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Throughout their lives guys are called to answer the question: what kind of man am I? Whether they’re writing a resume, fronting the in-laws, going out with mates or dating, men are often called to account for whether their actions add up to a ‘successful’ portrayal of a man.
As men age, the pressures and expectations change. By the time they’ve hit 30 men are supposed to have changed dramatically from their youth. A quick scan of advice columns shows that men are required to have given up a lot: fast food, playing video games, tattoos, share housing, skate shoes and partying. But much more than this, men are expected to have undergone a cultural renaissance in their late 20s. So that by the time they’ve hit 30 they should have their careers sorted, refined their wardrobes and be able to expertly select a bottle of wine.
Unsurprisingly, in between negotiating the switch from teen to adult, most men fall short of this romantic image. Career-wise, having hit 30, many men might find that they’re eager to make a career shift, but there are obvious pressures of family, career stability, job availability and skillset transition. Often men will be advised to consider further study, turn to a revaluation of skillsets or make a lateral move within a company, rather than changing careers altogether.
Deakin University professor Jacqui MacDonald is leading the Men and Parenting Pathways (MAPP) study to understand more about how men navigate this period. ‘Crossing the threshold into the 30s often comes with an enormous amount of change. Romantic relationships, friendship groups, work expectations and family life all loom large for men during this time,’ she says.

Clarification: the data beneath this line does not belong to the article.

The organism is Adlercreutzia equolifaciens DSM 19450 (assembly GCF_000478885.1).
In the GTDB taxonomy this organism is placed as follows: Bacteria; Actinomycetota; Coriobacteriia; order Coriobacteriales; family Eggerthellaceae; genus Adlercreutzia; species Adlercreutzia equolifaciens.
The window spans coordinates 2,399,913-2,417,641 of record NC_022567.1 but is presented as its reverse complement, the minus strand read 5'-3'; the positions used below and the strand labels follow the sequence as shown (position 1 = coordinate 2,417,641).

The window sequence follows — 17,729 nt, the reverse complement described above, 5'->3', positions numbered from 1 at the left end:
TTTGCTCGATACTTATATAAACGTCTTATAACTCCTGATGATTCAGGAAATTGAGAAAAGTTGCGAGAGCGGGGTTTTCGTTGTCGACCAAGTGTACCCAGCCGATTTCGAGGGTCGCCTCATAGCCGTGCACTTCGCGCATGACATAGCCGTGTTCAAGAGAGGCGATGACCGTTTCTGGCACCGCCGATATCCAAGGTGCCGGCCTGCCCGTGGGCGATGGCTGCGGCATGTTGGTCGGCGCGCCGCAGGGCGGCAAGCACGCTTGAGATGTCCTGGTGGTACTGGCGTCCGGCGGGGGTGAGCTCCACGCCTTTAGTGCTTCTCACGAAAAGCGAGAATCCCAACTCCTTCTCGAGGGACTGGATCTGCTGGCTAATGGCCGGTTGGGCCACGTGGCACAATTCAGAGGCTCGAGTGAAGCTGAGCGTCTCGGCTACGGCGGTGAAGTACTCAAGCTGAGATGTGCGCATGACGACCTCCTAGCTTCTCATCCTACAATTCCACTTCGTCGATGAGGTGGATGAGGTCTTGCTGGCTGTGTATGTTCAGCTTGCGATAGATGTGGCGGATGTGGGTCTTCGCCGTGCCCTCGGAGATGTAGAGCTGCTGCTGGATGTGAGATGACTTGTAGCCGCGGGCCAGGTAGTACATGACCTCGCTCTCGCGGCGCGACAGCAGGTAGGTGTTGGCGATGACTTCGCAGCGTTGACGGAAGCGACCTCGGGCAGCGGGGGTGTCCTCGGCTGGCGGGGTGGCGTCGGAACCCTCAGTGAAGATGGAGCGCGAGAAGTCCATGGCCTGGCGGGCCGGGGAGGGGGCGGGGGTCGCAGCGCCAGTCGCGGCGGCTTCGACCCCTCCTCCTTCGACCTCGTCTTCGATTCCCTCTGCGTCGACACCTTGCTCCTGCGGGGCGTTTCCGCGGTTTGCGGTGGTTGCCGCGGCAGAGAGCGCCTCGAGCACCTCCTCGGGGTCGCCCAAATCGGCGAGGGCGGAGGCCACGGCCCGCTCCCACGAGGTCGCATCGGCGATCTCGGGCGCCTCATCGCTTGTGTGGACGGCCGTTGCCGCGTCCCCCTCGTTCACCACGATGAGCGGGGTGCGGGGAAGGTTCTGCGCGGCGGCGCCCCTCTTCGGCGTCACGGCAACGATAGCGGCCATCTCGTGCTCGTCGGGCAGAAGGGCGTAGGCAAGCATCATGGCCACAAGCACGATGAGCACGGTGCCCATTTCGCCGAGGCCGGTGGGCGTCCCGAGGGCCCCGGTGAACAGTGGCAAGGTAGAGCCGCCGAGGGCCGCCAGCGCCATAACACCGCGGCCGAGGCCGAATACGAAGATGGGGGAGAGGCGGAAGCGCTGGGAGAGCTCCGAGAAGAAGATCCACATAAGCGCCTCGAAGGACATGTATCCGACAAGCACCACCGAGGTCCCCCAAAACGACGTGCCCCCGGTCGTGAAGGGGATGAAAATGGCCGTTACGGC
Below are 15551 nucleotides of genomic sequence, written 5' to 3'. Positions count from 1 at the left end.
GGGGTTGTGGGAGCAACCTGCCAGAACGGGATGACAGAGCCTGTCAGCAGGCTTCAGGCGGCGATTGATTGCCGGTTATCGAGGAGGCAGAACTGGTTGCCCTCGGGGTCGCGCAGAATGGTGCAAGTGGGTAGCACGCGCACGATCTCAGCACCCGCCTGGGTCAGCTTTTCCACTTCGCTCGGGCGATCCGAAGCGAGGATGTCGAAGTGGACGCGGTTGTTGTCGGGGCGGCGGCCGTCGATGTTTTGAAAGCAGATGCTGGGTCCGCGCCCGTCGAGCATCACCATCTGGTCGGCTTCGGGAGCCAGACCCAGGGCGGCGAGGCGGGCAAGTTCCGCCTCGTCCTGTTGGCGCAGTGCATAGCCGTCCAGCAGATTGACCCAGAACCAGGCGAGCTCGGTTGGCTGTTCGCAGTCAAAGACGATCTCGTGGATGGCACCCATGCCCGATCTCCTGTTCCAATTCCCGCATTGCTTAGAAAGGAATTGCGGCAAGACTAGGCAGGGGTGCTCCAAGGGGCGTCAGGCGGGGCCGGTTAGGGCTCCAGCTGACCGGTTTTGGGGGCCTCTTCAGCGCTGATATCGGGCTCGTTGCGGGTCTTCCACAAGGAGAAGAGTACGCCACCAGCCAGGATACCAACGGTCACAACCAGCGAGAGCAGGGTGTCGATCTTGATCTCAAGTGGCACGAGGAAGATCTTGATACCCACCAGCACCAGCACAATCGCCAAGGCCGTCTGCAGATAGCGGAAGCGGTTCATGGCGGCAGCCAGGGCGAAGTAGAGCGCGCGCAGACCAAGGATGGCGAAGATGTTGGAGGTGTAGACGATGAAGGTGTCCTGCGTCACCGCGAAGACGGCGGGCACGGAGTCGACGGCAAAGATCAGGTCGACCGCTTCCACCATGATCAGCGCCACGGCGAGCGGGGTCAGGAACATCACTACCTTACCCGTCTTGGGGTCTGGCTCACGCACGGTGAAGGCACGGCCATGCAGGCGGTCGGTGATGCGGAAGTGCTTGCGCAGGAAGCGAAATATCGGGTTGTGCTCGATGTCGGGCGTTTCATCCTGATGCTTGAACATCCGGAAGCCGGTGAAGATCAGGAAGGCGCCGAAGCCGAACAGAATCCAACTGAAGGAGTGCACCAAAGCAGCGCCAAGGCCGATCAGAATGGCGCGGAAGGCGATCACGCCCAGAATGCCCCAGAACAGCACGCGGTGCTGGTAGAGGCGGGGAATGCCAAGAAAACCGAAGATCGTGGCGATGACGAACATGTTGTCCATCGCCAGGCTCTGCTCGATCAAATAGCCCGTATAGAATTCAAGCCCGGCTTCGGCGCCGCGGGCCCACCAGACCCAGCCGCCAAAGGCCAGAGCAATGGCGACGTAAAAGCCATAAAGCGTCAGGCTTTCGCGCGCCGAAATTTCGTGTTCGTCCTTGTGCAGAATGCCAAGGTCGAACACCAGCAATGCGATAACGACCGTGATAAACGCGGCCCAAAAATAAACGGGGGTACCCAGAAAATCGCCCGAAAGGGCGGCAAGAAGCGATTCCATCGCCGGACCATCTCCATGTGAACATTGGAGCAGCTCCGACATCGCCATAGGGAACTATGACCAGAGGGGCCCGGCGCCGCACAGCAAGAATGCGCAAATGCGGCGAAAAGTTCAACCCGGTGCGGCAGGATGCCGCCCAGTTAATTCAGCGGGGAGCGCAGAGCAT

Why do men accept dissatisfaction? One idea is that what makes transitioning difficult for men is that traditionally change is not what men do. Men are trapped because they don’t feel that a man should transition, lest he risks his home and the family he provides for. The roadmap provided by traditional notions of masculinity on how to negotiate family, career and passions no longer fits with the desires and habits of the modern man. And so when men hit 30, having followed traditional routes, they are confronted with a gap between the rules they have followed and personal satisfaction.
'People used to feel a lot more pressure to get to a certain age and move into family life, but we’re also seeing an emerging trend of lots of men thinking that’s not what they want'
Dr Jacqui MacDonald, School of Psychology,
Jack Myers, author of The Future Of Men describes the ‘lean out’ generation of men as confused and fractured by shifting notions of masculinity. In a Time article, he referred to them as ‘discouraged and angry men. Men who feel abandoned by the thousands of years of history that defined what it meant to be a real man: to be strong; to be a provider; to be in authority; to be the ultimate decision maker; and to be economically, educationally, physically and politically dominant.’
Despite this, more men are seeking fulfilment in their lives through subverting traditional models. ‘We’re seeing a desire for men to be more involved in family life and have more of an emotional connection, but men have few role models on how that’s going to work,’ Dr MacDonald concludes. But it appears that more men are choosing family over work as they navigate the expectations masculinity places on them.
Learn more about Deakin University’s MAPP study.
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